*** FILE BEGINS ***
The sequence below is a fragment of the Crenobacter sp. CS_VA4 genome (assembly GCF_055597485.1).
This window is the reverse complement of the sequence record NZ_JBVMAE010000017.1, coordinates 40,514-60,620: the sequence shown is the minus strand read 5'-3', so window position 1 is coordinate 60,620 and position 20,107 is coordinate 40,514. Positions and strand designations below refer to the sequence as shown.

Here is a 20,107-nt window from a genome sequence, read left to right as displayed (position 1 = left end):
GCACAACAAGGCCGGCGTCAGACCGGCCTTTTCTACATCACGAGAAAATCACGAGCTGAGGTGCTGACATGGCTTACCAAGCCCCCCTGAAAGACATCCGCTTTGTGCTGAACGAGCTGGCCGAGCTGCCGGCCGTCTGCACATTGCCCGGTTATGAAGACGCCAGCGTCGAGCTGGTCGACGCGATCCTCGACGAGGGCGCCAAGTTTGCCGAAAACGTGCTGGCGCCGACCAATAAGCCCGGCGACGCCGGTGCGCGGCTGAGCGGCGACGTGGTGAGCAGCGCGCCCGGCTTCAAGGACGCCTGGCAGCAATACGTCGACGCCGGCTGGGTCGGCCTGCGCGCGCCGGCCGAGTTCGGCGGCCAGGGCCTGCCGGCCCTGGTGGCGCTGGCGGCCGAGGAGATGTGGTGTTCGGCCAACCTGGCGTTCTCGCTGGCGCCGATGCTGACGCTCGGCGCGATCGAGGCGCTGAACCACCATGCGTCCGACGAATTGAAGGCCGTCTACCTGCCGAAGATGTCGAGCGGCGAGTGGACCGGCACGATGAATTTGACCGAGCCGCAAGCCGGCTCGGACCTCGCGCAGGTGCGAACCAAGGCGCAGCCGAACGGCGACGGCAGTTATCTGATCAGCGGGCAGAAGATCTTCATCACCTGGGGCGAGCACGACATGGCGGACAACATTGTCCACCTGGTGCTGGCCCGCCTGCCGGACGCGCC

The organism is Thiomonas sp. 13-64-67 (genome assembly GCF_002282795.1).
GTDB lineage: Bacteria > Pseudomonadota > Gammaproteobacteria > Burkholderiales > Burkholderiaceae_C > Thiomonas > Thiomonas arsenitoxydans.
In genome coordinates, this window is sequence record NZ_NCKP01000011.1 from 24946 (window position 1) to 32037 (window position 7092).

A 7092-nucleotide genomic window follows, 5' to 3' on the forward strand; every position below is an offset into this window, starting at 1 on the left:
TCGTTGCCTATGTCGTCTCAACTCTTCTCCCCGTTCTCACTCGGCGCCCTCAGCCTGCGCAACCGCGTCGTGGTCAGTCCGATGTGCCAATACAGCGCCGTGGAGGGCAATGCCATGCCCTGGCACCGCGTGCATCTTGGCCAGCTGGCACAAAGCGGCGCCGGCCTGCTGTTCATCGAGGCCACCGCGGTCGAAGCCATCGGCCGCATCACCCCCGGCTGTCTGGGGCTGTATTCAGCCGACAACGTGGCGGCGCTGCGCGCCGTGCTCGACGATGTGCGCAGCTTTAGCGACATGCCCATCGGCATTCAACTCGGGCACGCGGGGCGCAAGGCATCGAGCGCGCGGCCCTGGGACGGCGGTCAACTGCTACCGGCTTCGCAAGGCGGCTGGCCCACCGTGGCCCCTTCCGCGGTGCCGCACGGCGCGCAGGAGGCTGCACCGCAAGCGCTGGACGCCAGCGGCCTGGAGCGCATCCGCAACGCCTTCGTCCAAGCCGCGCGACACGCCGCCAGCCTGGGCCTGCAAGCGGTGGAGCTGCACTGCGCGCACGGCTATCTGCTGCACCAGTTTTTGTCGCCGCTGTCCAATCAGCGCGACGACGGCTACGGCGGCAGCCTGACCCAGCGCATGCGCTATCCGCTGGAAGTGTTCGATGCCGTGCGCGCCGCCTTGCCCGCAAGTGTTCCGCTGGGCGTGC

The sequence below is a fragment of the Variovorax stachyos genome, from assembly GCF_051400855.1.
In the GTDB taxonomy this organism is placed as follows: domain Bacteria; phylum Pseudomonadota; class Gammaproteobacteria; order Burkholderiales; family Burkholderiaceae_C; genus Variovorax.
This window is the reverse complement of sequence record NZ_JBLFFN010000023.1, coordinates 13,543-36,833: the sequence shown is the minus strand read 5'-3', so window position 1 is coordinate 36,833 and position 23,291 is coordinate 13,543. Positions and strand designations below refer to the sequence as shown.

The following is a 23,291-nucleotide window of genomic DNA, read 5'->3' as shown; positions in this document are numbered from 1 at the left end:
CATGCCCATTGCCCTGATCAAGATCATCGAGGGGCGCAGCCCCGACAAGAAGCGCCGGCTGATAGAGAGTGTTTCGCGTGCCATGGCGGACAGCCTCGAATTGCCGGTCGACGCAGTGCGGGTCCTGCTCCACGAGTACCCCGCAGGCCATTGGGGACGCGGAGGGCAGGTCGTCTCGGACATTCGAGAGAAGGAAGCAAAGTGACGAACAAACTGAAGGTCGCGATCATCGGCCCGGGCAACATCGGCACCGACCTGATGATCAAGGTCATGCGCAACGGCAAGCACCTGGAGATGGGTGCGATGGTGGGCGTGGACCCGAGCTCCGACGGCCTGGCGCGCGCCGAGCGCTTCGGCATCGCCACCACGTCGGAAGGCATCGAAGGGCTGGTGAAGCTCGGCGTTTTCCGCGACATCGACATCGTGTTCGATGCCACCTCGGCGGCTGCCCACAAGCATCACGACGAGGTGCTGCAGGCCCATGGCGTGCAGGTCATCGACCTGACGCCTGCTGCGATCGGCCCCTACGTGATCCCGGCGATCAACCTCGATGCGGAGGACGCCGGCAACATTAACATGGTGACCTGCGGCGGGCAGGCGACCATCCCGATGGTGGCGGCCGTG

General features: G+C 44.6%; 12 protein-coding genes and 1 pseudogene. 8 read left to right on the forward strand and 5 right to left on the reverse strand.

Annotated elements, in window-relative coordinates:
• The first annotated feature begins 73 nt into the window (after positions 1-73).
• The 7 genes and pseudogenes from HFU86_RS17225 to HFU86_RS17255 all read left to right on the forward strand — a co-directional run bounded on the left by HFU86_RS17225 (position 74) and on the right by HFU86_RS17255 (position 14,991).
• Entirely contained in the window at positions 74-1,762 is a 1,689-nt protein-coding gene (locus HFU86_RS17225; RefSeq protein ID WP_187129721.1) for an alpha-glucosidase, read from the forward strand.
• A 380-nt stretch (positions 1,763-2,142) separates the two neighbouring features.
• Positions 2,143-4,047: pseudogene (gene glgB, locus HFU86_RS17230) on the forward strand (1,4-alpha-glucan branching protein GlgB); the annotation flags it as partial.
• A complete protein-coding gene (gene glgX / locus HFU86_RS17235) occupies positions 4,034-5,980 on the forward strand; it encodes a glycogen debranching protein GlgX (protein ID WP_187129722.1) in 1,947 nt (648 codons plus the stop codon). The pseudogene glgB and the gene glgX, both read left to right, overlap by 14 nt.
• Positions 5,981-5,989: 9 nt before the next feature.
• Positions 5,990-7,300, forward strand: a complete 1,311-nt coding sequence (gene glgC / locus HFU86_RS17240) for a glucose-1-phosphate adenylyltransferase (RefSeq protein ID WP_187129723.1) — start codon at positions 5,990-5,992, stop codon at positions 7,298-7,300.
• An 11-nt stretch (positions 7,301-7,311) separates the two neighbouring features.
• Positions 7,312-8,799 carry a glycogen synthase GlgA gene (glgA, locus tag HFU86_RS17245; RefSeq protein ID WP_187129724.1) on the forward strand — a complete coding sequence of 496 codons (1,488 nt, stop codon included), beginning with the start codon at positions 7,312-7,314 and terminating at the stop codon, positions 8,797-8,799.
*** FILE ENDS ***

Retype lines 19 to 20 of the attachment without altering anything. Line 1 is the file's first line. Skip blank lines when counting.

• Entirely contained in the window at positions 74-1,762 is a 1,689-nt protein-coding gene (locus HFU86_RS17225; RefSeq protein ID WP_187129721.1) for an alpha-glucosidase, read from the forward strand.
• A 380-nt stretch (positions 1,763-2,142) separates the two neighbouring features.